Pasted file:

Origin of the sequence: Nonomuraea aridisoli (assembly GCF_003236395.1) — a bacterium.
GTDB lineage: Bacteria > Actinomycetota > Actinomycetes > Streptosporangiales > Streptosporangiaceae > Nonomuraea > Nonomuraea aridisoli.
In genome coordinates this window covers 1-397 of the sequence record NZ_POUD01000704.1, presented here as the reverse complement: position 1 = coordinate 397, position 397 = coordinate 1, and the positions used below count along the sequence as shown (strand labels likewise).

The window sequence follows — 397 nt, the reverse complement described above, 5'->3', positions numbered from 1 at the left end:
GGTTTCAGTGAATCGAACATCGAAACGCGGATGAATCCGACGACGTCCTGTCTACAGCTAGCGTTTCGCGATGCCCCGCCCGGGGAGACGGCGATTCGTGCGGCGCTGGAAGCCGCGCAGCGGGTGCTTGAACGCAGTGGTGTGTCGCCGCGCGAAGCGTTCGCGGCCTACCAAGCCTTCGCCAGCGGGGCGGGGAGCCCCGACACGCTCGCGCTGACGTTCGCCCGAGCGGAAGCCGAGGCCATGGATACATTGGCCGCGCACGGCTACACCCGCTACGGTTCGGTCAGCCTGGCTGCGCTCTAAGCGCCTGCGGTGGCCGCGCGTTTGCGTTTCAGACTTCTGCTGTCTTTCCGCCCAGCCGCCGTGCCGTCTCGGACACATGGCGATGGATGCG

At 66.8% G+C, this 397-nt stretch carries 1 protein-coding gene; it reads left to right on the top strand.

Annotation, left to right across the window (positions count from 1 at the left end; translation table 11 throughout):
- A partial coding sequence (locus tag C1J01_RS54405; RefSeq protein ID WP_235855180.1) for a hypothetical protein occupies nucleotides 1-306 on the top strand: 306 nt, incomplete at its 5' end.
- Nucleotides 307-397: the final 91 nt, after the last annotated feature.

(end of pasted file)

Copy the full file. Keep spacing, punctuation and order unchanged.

Origin of the sequence: Nonomuraea aridisoli (assembly GCF_003236395.1) — a bacterium.
GTDB lineage: Bacteria > Actinomycetota > Actinomycetes > Streptosporangiales > Streptosporangiaceae > Nonomuraea > Nonomuraea aridisoli.
In genome coordinates this window covers 1-397 of the sequence record NZ_POUD01000704.1, presented here as the reverse complement: position 1 = coordinate 397, position 397 = coordinate 1, and the positions used below count along the sequence as shown (strand labels likewise).

The window sequence follows — 397 nt, the reverse complement described above, 5'->3', positions numbered from 1 at the left end:
GGTTTCAGTGAATCGAACATCGAAACGCGGATGAATCCGACGACGTCCTGTCTACAGCTAGCGTTTCGCGATGCCCCGCCCGGGGAGACGGCGATTCGTGCGGCGCTGGAAGCCGCGCAGCGGGTGCTTGAACGCAGTGGTGTGTCGCCGCGCGAAGCGTTCGCGGCCTACCAAGCCTTCGCCAGCGGGGCGGGGAGCCCCGACACGCTCGCGCTGACGTTCGCCCGAGCGGAAGCCGAGGCCATGGATACATTGGCCGCGCACGGCTACACCCGCTACGGTTCGGTCAGCCTGGCTGCGCTCTAAGCGCCTGCGGTGGCCGCGCGTTTGCGTTTCAGACTTCTGCTGTCTTTCCGCCCAGCCGCCGTGCCGTCTCGGACACATGGCGATGGATGCG

At 66.8% G+C, this 397-nt stretch carries 1 protein-coding gene; it reads left to right on the top strand.

Annotation, left to right across the window (positions count from 1 at the left end; translation table 11 throughout):
- A partial coding sequence (locus tag C1J01_RS54405; RefSeq protein ID WP_235855180.1) for a hypothetical protein occupies nucleotides 1-306 on the top strand: 306 nt, incomplete at its 5' end.
- Nucleotides 307-397: the final 91 nt, after the last annotated feature.